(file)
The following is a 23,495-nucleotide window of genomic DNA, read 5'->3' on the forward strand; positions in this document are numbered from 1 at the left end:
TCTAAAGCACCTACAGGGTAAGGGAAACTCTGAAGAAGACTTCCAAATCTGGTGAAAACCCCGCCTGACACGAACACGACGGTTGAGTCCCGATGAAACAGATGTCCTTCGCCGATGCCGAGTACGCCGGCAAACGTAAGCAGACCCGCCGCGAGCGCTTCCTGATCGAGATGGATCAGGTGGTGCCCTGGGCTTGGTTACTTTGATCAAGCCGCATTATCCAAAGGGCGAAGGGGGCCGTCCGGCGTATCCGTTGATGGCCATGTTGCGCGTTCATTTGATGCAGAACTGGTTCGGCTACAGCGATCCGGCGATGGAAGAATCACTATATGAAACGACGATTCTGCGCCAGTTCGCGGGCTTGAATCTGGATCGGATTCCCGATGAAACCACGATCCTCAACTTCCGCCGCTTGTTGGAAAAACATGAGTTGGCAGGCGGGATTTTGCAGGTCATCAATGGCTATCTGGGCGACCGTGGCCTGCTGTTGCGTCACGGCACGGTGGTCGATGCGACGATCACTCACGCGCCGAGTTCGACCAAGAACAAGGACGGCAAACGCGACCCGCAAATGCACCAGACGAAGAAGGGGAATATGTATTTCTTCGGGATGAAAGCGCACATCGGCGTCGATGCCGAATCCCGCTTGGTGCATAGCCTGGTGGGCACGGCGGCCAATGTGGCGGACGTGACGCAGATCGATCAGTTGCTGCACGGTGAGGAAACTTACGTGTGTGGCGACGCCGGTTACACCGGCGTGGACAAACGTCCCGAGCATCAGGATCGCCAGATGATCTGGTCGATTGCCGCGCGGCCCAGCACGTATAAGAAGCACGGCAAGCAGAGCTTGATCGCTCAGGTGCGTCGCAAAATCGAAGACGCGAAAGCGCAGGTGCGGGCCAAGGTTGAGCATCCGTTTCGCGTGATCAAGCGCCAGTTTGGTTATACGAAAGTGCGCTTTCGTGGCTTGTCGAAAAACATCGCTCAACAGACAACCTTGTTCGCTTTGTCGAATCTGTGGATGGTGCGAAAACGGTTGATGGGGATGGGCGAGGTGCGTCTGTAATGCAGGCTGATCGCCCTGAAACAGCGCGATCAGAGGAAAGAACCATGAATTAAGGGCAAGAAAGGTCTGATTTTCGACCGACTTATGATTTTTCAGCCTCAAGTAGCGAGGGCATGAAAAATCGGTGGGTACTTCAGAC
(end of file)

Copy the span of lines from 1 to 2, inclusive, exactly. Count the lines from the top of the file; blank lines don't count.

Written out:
The following is a 23,495-nucleotide window of genomic DNA, read 5'->3' on the forward strand; positions in this document are numbered from 1 at the left end:
TCTAAAGCACCTACAGGGTAAGGGAAACTCTGAAGAAGACTTCCAAATCTGGTGAAAACCCCGCCTGACACGAACACGACGGTTGAGTCCCGATGAAACAGATGTCCTTCGCCGATGCCGAGTACGCCGGCAAACGTAAGCAGACCCGCCGCGAGCGCTTCCTGATCGAGATGGATCAGGTGGTGCCCTGGGCTTGGTTACTTTGATCAAGCCGCATTATCCAAAGGGCGAAGGGGGCCGTCCGGCGTATCCGTTGATGGCCATGTTGCGCGTTCATTTGATGCAGAACTGGTTCGGCTACAGCGATCCGGCGATGGAAGAATCACTATATGAAACGACGATTCTGCGCCAGTTCGCGGGCTTGAATCTGGATCGGATTCCCGATGAAACCACGATCCTCAACTTCCGCCGCTTGTTGGAAAAACATGAGTTGGCAGGCGGGATTTTGCAGGTCATCAATGGCTATCTGGGCGACCGTGGCCTGCTGTTGCGTCACGGCACGGTGGTCGATGCGACGATCACTCACGCGCCGAGTTCGACCAAGAACAAGGACGGCAAACGCGACCCGCAAATGCACCAGACGAAGAAGGGGAATATGTATTTCTTCGGGATGAAAGCGCACATCGGCGTCGATGCCGAATCCCGCTTGGTGCATAGCCTGGTGGGCACGGCGGCCAATGTGGCGGACGTGACGCAGATCGATCAGTTGCTGCACGGTGAGGAAACTTACGTGTGTGGCGACGCCGGTTACACCGGCGTGGACAAACGTCCCGAGCATCAGGATCGCCAGATGATCTGGTCGATTGCCGCGCGGCCCAGCACGTATAAGAAGCACGGCAAGCAGAGCTTGATCGCTCAGGTGCGTCGCAAAATCGAAGACGCGAAAGCGCAGGTGCGGGCCAAGGTTGAGCATCCGTTTCGCGTGATCAAGCGCCAGTTTGGTTATACGAAAGTGCGCTTTCGTGGCTTGTCGAAAAACATCGCTCAACAGACAACCTTGTTCGCTTTGTCGAATCTGTGGATGGTGCGAAAACGGTTGATGGGGATGGGCGAGGTGCGTCTGTAATGCAGGCTGATCGCCCTGAAACAGCGCGATCAGAGGAAAGAACCATGAATTAAGGGCAAGAAAGGTCTGATTTTCGACCGACTTATGATTTTTCAGCCTCAAGTAGCGAGGGCATGAAAAATCGGTGGGTACTTCAGAC